Reconstitution of surface lipoprotein translocation through the Slam translocon

  1. Minh Sang Huynh
  2. Yogesh Hooda
  3. Yuzi Raina Li
  4. Maciej Jagielnicki
  5. Christine Chieh-Lin Lai
  6. Trevor F Moraes  Is a corresponding author
  1. Department of Biochemistry, University of Toronto, Canada
  2. MRC Laboratory of Molecular Biology, University of Cambridge, United Kingdom

Abstract

Surface lipoproteins (SLPs) are peripherally attached to the outer leaflet of the outer membrane in many Gram-negative bacteria, playing significant roles in nutrient acquisition and immune evasion in the host. While the factors that are involved in the synthesis and delivery of SLPs in the inner membrane are well characterized, the molecular machinery required for the movement of SLPs to the surface are still not fully elucidated. In this study, we investigated the translocation of a SLP TbpB through a Slam1-dependent pathway. Using purified components, we developed an in vitro translocation assay where unfolded TbpB is transported through Slam1-containing proteoliposomes, confirming Slam1 as an outer membrane translocon. While looking to identify factors to increase translocation efficiency, we discovered the periplasmic chaperone Skp interacted with TbpB in the periplasm of Escherichia coli. The presence of Skp was found to increase the translocation efficiency of TbpB in the reconstituted translocation assays. A knockout of Skp in Neisseria meningitidis revealed that Skp is essential for functional translocation of TbpB to the bacterial surface. Taken together, we propose a pathway for surface destined lipoproteins, where Skp acts as a holdase for Slam-mediated TbpB translocation across the outer membrane.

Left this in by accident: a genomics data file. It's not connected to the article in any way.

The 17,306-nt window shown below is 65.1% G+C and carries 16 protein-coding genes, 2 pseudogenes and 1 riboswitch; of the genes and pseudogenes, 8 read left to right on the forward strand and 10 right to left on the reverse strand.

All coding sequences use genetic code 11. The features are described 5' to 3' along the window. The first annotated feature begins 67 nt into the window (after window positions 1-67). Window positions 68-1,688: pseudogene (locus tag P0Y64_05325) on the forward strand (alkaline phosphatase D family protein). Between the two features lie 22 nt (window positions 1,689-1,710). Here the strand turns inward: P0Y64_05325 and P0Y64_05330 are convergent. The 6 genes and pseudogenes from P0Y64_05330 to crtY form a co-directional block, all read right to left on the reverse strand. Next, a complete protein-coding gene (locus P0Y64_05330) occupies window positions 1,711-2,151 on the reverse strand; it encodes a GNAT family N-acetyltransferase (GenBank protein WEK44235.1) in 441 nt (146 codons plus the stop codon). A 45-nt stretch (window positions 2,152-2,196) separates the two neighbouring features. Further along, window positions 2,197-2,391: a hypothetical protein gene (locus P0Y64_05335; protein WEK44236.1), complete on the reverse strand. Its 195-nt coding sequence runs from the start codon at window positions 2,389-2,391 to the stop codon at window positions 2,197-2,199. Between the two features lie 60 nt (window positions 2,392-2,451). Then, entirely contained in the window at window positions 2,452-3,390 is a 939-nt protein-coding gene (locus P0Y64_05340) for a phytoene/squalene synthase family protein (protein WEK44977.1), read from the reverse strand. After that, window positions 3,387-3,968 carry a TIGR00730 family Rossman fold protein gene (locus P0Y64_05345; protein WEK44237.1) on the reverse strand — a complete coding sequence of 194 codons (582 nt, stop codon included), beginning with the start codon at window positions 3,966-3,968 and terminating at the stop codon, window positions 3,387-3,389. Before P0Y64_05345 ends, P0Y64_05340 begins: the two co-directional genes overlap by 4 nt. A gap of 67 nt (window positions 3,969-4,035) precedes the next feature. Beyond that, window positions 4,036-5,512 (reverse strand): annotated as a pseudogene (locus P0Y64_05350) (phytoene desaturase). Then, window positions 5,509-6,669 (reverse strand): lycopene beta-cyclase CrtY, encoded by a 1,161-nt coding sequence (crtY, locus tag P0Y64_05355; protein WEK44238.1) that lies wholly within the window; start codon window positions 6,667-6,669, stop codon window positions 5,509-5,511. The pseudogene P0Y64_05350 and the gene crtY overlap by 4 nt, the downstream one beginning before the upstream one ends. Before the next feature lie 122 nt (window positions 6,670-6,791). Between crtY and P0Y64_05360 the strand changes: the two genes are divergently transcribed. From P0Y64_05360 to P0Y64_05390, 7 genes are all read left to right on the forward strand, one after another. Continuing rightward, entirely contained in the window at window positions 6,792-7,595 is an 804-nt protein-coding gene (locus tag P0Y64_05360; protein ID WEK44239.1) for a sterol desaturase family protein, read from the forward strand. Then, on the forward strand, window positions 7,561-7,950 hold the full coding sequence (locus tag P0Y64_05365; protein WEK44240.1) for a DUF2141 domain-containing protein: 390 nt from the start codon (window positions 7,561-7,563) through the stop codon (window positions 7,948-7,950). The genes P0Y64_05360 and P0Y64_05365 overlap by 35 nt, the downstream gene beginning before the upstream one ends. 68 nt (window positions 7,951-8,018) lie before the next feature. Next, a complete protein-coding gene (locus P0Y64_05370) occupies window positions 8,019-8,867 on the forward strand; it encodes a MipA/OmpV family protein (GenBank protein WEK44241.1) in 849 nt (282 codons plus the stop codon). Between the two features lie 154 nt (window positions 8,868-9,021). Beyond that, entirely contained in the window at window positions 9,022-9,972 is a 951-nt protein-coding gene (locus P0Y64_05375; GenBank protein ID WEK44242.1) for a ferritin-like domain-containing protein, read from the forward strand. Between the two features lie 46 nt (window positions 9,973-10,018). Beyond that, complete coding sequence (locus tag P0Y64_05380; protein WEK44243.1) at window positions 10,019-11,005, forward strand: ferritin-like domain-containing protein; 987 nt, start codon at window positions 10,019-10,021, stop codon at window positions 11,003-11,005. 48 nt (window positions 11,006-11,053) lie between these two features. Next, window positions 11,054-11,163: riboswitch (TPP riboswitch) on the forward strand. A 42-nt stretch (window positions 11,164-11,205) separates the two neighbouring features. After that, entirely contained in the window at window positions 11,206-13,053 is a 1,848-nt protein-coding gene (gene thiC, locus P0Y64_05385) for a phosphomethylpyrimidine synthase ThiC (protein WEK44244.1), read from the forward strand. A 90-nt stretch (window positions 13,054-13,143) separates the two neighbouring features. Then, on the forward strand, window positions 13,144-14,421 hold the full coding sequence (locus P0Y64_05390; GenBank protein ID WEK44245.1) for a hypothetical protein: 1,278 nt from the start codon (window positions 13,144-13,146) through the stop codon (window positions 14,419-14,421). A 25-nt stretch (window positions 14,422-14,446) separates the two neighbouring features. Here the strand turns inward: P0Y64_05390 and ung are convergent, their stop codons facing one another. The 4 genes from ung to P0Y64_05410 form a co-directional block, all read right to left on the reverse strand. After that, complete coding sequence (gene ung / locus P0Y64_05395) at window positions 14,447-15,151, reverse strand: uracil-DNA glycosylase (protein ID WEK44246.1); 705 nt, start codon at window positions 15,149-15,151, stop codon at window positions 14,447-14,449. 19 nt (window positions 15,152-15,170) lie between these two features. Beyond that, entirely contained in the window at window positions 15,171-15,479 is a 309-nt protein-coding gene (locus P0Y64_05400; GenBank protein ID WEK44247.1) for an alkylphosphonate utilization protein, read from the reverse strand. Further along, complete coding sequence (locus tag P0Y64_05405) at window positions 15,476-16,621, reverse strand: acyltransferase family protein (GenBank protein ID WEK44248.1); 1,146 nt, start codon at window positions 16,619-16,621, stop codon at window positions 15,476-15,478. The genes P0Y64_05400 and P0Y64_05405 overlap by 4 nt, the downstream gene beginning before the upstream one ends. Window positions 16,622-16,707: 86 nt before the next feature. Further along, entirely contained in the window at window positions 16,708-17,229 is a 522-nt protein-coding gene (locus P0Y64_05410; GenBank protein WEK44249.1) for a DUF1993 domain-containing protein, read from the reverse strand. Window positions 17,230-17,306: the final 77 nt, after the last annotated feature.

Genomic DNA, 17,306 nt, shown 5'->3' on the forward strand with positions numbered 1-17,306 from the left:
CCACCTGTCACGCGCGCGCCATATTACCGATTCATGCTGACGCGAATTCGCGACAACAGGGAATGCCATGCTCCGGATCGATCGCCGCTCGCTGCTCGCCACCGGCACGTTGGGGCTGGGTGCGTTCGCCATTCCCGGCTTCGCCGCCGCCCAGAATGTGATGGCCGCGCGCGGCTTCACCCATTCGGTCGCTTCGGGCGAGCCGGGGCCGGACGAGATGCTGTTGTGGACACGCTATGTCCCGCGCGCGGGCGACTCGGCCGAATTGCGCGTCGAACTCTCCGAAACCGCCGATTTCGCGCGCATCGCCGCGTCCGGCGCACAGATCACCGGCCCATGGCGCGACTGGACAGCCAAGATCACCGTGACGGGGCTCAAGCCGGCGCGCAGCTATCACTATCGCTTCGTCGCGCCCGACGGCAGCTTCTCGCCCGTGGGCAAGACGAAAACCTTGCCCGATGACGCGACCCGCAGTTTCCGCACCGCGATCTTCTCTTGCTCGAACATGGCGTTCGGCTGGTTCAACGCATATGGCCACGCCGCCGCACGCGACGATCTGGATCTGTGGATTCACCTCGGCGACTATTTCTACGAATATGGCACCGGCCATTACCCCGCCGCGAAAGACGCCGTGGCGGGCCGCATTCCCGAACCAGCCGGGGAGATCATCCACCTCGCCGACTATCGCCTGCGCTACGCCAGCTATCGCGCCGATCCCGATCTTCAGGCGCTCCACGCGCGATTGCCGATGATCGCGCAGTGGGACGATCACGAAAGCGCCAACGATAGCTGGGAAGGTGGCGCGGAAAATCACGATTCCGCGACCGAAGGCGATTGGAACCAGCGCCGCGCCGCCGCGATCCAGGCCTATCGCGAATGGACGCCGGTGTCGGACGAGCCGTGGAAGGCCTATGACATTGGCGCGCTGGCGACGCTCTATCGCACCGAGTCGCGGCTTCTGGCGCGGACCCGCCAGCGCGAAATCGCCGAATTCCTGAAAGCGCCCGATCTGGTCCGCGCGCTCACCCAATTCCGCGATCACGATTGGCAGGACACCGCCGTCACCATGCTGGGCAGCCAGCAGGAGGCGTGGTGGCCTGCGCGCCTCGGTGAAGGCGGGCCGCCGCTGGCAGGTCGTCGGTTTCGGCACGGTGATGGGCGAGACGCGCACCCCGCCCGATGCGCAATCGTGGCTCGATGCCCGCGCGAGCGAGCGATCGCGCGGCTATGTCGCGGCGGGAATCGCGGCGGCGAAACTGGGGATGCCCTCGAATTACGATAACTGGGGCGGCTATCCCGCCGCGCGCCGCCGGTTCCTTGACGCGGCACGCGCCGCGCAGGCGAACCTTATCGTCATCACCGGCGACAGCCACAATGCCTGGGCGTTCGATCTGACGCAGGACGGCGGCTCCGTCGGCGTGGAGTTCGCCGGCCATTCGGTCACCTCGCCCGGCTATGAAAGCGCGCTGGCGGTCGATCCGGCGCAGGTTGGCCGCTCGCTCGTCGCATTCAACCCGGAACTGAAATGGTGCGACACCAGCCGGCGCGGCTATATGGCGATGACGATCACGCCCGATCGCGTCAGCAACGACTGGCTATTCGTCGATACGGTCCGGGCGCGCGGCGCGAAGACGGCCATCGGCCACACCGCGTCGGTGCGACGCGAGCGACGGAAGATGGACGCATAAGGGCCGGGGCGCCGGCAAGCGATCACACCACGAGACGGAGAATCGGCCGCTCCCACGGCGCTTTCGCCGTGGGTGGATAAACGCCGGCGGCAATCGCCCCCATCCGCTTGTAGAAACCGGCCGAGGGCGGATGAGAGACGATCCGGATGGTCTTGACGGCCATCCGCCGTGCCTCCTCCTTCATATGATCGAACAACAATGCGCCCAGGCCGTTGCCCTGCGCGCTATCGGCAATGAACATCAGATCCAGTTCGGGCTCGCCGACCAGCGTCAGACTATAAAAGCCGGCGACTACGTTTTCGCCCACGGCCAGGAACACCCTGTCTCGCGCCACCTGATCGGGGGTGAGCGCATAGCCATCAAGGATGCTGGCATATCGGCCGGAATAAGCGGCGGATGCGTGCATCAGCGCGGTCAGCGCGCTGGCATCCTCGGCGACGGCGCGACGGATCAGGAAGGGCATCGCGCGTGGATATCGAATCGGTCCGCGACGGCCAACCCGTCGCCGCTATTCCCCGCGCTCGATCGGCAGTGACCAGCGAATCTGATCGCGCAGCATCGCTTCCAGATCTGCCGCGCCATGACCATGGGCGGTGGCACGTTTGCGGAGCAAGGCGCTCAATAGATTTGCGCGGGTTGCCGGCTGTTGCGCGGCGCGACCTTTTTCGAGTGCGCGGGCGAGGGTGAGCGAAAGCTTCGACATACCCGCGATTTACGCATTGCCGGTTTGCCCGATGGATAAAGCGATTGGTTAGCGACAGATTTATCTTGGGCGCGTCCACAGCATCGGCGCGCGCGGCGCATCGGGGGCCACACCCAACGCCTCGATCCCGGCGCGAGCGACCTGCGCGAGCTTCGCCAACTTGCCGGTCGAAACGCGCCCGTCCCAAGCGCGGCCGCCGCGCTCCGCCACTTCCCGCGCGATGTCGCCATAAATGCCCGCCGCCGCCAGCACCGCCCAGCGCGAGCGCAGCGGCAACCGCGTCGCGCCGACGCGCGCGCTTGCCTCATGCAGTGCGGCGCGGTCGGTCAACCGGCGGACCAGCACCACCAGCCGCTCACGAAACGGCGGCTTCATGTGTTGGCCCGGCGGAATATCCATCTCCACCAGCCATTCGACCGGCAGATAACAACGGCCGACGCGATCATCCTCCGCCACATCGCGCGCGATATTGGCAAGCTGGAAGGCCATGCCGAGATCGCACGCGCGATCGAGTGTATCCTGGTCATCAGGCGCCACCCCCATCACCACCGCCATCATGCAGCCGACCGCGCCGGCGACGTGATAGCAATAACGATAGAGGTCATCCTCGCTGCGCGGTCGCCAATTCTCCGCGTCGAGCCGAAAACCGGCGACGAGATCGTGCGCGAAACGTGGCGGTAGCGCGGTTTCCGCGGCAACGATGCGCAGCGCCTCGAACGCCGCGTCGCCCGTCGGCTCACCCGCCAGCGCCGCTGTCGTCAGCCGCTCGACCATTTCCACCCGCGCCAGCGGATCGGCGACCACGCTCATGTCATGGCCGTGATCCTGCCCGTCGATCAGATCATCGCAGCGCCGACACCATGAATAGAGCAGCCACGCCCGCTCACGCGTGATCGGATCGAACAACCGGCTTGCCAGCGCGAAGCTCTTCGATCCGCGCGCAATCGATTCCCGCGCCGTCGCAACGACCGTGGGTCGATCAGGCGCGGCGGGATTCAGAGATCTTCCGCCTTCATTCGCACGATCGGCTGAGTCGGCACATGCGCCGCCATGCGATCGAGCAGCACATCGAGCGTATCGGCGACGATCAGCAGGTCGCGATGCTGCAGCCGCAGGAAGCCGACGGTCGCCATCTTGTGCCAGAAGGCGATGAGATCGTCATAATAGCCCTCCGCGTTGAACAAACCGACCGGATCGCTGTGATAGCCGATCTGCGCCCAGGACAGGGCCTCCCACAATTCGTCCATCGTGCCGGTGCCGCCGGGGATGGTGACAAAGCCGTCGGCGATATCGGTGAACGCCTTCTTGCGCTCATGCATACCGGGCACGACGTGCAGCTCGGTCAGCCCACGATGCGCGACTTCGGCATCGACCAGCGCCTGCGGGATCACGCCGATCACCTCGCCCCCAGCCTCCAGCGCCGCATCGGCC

Editor's evaluation

This work elucidates the pathway of how surface-exposed lipoproteins of Gram-negative bacteria reach their destination in the outer membrane. Authors have identified an outer membrane protein complex that serves as a translocon for the lipoproteins and discovered the pivotal role of a periplasmic chaperone in the targeting pathway. This work will provide new insights into host invasion mechanisms by pathogenic bacteria, in which surface lipoproteins are critically involved.

https://doi.org/10.7554/eLife.72822.sa0

Introduction

Transport of proteins to their correct spatiotemporal location is imperative for cell survival. This key process often requires the movement of proteins across lipid bilayers through a translocation channel which is also referred to as a translocon (Walter and Lingappa, 1986; Schnell and Hebert, 2003). Translocons are found in all living organisms and include the Sec translocon that is responsible for the bulk of protein transport across the inner plasma membrane (in prokaryotes) and the endoplasmic reticulum membrane (in eukaryotes) (Johnson and van Waes, 1999; Tsirigotaki et al., 2017). Gram-negative bacteria contain an additional outer membrane that is separated from the plasma membrane (or inner membrane – IM) by the periplasm and a peptidoglycan layer. A number of outer membrane translocons have been previously identified and use different molecular mechanisms to export proteins to the extracellular matrix (Karuppiah et al., 2011).